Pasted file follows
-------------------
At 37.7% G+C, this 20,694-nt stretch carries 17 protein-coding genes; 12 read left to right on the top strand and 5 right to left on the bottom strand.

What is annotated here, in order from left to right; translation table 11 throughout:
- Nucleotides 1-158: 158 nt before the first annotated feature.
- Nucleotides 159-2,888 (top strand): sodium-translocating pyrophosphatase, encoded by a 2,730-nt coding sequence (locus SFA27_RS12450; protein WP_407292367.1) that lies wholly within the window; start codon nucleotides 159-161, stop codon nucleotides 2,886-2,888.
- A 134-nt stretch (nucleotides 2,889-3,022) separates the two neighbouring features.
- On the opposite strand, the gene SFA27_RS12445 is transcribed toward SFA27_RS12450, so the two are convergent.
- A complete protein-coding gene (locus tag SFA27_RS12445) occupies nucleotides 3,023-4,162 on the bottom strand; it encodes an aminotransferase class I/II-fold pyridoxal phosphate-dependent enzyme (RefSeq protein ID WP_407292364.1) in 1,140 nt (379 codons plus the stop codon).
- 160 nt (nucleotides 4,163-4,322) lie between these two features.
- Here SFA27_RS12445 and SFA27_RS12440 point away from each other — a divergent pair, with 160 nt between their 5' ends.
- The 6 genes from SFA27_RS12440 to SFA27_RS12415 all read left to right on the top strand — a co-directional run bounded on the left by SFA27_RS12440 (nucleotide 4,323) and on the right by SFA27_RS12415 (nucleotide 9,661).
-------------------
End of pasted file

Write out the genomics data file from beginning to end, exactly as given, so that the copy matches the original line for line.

At 37.7% G+C, this 20,694-nt stretch carries 17 protein-coding genes; 12 read left to right on the top strand and 5 right to left on the bottom strand.

What is annotated here, in order from left to right; translation table 11 throughout:
- Nucleotides 1-158: 158 nt before the first annotated feature.
- Nucleotides 159-2,888 (top strand): sodium-translocating pyrophosphatase, encoded by a 2,730-nt coding sequence (locus SFA27_RS12450; protein WP_407292367.1) that lies wholly within the window; start codon nucleotides 159-161, stop codon nucleotides 2,886-2,888.
- A 134-nt stretch (nucleotides 2,889-3,022) separates the two neighbouring features.
- On the opposite strand, the gene SFA27_RS12445 is transcribed toward SFA27_RS12450, so the two are convergent.
- A complete protein-coding gene (locus tag SFA27_RS12445) occupies nucleotides 3,023-4,162 on the bottom strand; it encodes an aminotransferase class I/II-fold pyridoxal phosphate-dependent enzyme (RefSeq protein ID WP_407292364.1) in 1,140 nt (379 codons plus the stop codon).
- 160 nt (nucleotides 4,163-4,322) lie between these two features.
- Here SFA27_RS12445 and SFA27_RS12440 point away from each other — a divergent pair, with 160 nt between their 5' ends.
- The 6 genes from SFA27_RS12440 to SFA27_RS12415 all read left to right on the top strand — a co-directional run bounded on the left by SFA27_RS12440 (nucleotide 4,323) and on the right by SFA27_RS12415 (nucleotide 9,661).